2. No back light on the pump buttons (halo lights).
Again, I don't know how this went unnoticed. Although the screen lights up beautifully, the buttons themselves do not. Having back lit buttons would ensure the proper buttons are being pressed. This would be an easy fix, and I'm going to photoshop a pic of what it could look like in the future.
3. Insulin delivery is slow.
You wouldn't think it would matter, but if you bolus (take your insulin) before a shower, you may have to wait a bit until you disconnect. If the delivery was faster (ala animas ping), you'd be ready quicker. Not a huge deal, just a minor preference issue.
4. Tubing options limited.
The tubing is what connects the pump and insulin reservoir to your body. The current options are 23" & 41." I use the 23" as I stay around the abdomen for infusion sites. But I could use a 6 or 9" as the pump and site are often just inches away from one another.
5. Care link log book
Although I sang the praises of care link above, the log book feature is useless. I called and made many suggestions for changes, none of which were incorporated. You need to be able to enter blood sugars and notes outside of the defined times, and you can't now. It's not very intuitive or user friendly, and I bypass it altogether.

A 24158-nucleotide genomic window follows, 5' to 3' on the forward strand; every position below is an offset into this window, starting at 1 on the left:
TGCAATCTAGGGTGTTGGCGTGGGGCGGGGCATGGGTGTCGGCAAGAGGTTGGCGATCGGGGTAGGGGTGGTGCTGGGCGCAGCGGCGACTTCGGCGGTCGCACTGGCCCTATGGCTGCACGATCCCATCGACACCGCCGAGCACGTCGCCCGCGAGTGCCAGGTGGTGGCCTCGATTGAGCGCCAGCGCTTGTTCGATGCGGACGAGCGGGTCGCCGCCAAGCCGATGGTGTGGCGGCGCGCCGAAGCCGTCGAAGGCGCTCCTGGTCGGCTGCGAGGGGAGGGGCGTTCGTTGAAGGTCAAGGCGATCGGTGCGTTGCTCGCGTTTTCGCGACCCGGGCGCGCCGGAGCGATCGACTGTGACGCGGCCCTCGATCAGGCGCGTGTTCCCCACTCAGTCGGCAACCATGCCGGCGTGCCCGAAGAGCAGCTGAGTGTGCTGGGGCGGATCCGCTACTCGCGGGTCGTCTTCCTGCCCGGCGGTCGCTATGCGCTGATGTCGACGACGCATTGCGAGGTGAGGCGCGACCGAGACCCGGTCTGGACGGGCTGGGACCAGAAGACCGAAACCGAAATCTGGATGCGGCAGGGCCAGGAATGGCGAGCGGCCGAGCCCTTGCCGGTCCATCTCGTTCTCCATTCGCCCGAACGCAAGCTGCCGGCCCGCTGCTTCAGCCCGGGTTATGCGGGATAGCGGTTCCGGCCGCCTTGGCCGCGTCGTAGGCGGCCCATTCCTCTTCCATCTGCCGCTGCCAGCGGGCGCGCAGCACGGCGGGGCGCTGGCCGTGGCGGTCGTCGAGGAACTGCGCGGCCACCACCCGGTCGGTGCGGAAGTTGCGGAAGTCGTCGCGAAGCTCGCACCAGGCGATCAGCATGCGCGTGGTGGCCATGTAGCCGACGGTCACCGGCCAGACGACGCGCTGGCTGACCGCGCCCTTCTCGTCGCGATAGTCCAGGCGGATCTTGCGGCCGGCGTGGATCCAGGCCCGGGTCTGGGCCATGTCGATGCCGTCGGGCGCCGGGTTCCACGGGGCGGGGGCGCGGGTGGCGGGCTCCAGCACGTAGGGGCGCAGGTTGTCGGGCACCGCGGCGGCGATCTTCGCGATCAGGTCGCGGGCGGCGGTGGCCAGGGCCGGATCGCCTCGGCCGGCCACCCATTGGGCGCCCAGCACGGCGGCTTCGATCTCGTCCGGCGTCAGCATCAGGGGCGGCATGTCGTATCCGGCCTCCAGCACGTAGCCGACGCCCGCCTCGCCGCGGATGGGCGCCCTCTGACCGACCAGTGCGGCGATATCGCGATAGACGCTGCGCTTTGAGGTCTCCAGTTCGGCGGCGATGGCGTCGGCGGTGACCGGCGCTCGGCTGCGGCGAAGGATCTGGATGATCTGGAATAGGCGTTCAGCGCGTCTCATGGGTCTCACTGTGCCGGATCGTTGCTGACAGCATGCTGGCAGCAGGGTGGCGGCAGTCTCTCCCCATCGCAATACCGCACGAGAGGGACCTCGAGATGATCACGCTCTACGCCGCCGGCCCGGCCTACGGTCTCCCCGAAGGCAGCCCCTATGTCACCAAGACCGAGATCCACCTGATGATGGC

Yes, we're happy together now. But I have to admit, it is somewhat finicky and high-maintenance. The thought of the CGMS can be better than the reality of it at times (the CGMS is generally about 20 minutes behind your actual blood sugar). However, through proper calibration and updating, you can get the numbers to be fairly uniform. The errors and hassle therein can be a drawback, but if you simply insert the sensor and connect the transmitter WITHOUT TURNING IT ON on your pump...and leave it in for at least 2 hours before turning on (doing it before bed works best), then when you turn it on, within 15 minutes or so you calibrate and you're off and running (thanks Kevin for that great tip!)